Medusa: Consistently trippy satirical art-house horror takes aim at Brazil’s evangelical cults

The film’s ideas about women as religious enforcers, complicit in their own subjugation, are fascinating

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Director: Anita Rocha da Silveira
Cert: None
Genre: Horror
Starring: Mari Oliveira, Lara Tremouroux, Joana Medeiros, Felipe Frazao, Thiago Fragoso, Bruna G, Bruna Linzmeyer, Thiago Fragoso
Running Time: 2 hrs 8 mins

A violent Christian girl gang take to the streets at night. Wearing eerie doll masks, eight young women descend on a perceived sinner with the words: “Slut! Jezebel! We’ll nail you to the cross!” They finally beat a promise out of their victim to “become a devoted, virtuous woman, submissive to the Lord”.

The consistently trippy Medusa concerns Mari (Mariana Oliveira) and Michele (Lara Tremouroux), the queen bees of a church choir, called Michele and the Treasures of the Lord, who rework such musical standards as House of the Rising Sun to feature lyrics such as “I shall be a modest and pretty housewife”. By night they turn vigilante against “Delilahs”.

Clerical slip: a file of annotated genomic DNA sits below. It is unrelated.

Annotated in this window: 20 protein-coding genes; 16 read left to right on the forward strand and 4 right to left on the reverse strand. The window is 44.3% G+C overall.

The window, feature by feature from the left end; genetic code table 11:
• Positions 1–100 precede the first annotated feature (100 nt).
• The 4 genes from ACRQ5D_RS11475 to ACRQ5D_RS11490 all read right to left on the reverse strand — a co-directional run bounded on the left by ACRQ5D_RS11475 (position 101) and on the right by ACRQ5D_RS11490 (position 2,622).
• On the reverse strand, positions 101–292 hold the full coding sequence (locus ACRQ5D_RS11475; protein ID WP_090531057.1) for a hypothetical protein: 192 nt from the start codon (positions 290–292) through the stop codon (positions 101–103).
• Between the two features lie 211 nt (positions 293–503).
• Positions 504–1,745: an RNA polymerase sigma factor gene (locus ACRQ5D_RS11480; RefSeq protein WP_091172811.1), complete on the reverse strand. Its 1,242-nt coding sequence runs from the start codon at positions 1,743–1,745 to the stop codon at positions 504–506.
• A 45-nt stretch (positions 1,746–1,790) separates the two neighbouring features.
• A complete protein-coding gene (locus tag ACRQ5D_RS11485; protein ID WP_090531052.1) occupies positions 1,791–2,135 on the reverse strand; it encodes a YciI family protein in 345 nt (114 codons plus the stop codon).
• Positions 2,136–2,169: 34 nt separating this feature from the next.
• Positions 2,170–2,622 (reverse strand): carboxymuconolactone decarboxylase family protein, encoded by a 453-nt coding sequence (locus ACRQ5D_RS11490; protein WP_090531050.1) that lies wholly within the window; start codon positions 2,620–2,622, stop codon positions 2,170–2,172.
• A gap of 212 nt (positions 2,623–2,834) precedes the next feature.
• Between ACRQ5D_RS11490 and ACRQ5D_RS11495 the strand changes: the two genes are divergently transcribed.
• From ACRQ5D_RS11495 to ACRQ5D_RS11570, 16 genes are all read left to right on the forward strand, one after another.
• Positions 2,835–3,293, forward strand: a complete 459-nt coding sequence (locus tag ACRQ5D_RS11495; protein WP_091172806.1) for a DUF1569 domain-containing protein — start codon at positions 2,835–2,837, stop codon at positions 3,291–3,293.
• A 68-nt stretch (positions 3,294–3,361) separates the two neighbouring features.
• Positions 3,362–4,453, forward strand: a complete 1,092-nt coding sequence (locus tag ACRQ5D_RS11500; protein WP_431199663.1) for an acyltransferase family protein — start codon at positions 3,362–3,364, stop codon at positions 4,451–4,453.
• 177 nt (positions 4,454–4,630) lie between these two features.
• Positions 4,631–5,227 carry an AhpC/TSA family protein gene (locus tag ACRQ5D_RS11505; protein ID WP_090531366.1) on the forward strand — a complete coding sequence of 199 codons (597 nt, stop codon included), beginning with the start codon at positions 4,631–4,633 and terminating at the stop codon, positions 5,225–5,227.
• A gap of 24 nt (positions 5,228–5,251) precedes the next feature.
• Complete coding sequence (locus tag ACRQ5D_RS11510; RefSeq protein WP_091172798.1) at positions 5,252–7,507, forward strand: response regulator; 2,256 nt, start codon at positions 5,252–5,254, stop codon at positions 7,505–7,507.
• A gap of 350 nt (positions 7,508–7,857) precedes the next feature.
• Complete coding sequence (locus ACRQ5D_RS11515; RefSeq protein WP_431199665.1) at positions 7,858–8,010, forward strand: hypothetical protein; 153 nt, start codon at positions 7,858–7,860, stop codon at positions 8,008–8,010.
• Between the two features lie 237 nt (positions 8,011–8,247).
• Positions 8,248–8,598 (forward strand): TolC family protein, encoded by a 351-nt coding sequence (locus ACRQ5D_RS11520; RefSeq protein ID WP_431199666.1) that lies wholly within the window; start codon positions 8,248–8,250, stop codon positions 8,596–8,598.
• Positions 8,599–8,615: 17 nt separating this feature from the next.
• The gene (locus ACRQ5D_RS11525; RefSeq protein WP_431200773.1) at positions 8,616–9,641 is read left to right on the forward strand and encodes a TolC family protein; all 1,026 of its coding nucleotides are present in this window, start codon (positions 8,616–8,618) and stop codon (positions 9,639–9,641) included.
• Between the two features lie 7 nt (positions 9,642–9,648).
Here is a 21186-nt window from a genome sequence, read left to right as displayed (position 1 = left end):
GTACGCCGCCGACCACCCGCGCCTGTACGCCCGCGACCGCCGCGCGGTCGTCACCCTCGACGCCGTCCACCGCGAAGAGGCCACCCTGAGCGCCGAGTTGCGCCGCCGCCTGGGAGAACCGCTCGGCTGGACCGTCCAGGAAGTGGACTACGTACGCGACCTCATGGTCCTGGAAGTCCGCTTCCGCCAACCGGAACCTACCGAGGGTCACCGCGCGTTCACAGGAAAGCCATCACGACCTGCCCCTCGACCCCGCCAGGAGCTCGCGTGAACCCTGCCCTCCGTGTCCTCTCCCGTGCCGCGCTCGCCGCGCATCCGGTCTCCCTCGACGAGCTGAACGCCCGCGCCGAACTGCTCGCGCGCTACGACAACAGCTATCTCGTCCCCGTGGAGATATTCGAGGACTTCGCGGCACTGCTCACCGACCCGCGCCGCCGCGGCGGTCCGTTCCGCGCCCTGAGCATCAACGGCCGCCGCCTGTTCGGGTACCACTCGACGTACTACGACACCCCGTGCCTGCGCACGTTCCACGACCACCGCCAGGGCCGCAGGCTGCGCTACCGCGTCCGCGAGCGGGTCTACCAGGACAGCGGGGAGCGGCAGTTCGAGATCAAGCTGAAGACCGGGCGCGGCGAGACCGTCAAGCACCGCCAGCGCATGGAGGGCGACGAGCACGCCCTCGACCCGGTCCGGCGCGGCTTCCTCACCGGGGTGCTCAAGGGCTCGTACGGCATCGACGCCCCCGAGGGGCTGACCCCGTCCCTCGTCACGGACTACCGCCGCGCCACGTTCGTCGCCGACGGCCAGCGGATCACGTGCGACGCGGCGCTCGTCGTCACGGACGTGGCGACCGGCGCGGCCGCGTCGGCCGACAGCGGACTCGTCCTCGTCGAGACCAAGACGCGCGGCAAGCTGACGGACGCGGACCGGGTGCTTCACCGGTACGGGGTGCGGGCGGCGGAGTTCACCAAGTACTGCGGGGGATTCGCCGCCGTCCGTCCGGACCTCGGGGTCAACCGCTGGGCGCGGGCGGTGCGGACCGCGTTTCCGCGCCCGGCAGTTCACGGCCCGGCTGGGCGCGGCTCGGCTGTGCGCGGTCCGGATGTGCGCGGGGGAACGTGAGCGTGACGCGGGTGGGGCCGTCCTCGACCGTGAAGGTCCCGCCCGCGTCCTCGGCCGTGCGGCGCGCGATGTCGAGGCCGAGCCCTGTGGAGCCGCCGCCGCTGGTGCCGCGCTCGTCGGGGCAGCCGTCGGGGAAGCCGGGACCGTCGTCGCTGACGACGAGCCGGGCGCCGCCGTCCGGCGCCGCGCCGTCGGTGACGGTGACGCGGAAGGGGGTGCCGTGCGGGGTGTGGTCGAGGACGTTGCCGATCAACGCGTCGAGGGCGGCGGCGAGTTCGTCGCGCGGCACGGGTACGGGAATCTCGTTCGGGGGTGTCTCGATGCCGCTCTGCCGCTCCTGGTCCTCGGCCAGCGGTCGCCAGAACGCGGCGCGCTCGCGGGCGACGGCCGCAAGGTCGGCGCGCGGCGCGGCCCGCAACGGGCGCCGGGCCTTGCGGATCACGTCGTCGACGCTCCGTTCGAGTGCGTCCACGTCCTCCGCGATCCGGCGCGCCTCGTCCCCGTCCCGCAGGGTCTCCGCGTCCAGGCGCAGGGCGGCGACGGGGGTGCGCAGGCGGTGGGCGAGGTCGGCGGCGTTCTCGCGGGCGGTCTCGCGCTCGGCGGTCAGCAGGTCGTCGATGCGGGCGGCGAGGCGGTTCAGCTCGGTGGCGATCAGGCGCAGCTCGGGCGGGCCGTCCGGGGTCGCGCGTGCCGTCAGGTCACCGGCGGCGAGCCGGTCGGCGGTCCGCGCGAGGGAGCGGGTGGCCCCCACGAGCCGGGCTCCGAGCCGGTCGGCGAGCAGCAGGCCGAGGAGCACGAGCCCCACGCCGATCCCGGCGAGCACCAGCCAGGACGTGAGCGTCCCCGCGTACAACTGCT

Michele, a YouTuber, makes videos about how to take a “perfect Christian selfie” and how to cover bruises with make-up. These are not as popular as the nocturnal beatings that the girls orchestrate and film.

When one of the gang’s marks fights back, Mari’s face is left scarred, an attack that recalls Melissa, the “homewrecker” and celebrity who was allegedly the first victim of this group’s violence. Mari, who is fired from her job at a plastic-surgery clinic because of her injuries, takes work at a nursing facility. Her goal is to track down and photograph the elusive Melissa, whose face was burned to purify her soul.


João Atala’s striking cinematography pays homage to Suspiria and Twin Peaks, as Mari’s search among comatose patients yields unexpected results and a forbidden romance with a male nurse, Lucas (Felipe Frazao).

Anita Rocha da Silveira’s second feature is a satirical art-house horror with Brazil’s evangelical cults in its crosshairs. The oppressively neon musical numbers and ominous pastoral pronouncements that “secular government was a mistake” are more convincing than the film’s late swerve into Giallo terrain. But the writer-director’s ideas about women as religious enforcers, complicit in their own subjugation, are fascinating.

Tara Brady

Tara Brady

Tara Brady, a contributor to The Irish Times, is a writer and film critic